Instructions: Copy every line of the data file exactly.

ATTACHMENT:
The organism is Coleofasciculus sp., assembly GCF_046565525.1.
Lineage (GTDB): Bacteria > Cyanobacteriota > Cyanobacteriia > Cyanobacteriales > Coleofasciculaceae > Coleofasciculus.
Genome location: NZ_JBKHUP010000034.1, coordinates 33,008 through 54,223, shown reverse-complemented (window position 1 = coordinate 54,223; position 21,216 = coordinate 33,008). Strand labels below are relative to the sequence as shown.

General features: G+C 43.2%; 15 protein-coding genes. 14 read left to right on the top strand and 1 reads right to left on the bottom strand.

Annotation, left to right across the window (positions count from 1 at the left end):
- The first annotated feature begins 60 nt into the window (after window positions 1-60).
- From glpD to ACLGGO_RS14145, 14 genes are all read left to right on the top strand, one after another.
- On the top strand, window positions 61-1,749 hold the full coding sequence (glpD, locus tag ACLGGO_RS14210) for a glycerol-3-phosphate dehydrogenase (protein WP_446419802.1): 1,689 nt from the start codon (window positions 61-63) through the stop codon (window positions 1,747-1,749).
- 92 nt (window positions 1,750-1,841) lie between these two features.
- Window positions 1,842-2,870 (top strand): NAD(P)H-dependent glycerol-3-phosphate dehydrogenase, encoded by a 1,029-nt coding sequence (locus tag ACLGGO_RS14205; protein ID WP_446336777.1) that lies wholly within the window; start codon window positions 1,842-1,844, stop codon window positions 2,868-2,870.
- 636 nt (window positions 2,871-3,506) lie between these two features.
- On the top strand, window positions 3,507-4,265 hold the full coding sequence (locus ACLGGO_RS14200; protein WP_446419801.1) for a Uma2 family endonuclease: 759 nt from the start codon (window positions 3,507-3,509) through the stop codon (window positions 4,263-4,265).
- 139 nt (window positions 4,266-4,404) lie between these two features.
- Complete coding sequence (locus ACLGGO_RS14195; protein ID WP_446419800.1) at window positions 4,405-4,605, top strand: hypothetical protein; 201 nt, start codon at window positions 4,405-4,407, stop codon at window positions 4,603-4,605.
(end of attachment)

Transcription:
The organism is Coleofasciculus sp., assembly GCF_046565525.1.
Lineage (GTDB): Bacteria > Cyanobacteriota > Cyanobacteriia > Cyanobacteriales > Coleofasciculaceae > Coleofasciculus.
Genome location: NZ_JBKHUP010000034.1, coordinates 33,008 through 54,223, shown reverse-complemented (window position 1 = coordinate 54,223; position 21,216 = coordinate 33,008). Strand labels below are relative to the sequence as shown.

General features: G+C 43.2%; 15 protein-coding genes. 14 read left to right on the top strand and 1 reads right to left on the bottom strand.

Annotation, left to right across the window (positions count from 1 at the left end):
- The first annotated feature begins 60 nt into the window (after window positions 1-60).
- From glpD to ACLGGO_RS14145, 14 genes are all read left to right on the top strand, one after another.
- On the top strand, window positions 61-1,749 hold the full coding sequence (glpD, locus tag ACLGGO_RS14210) for a glycerol-3-phosphate dehydrogenase (protein WP_446419802.1): 1,689 nt from the start codon (window positions 61-63) through the stop codon (window positions 1,747-1,749).
- 92 nt (window positions 1,750-1,841) lie between these two features.
- Window positions 1,842-2,870 (top strand): NAD(P)H-dependent glycerol-3-phosphate dehydrogenase, encoded by a 1,029-nt coding sequence (locus tag ACLGGO_RS14205; protein ID WP_446336777.1) that lies wholly within the window; start codon window positions 1,842-1,844, stop codon window positions 2,868-2,870.
- 636 nt (window positions 2,871-3,506) lie between these two features.
- On the top strand, window positions 3,507-4,265 hold the full coding sequence (locus ACLGGO_RS14200; protein WP_446419801.1) for a Uma2 family endonuclease: 759 nt from the start codon (window positions 3,507-3,509) through the stop codon (window positions 4,263-4,265).
- 139 nt (window positions 4,266-4,404) lie between these two features.
- Complete coding sequence (locus ACLGGO_RS14195; protein ID WP_446419800.1) at window positions 4,405-4,605, top strand: hypothetical protein; 201 nt, start codon at window positions 4,405-4,407, stop codon at window positions 4,603-4,605.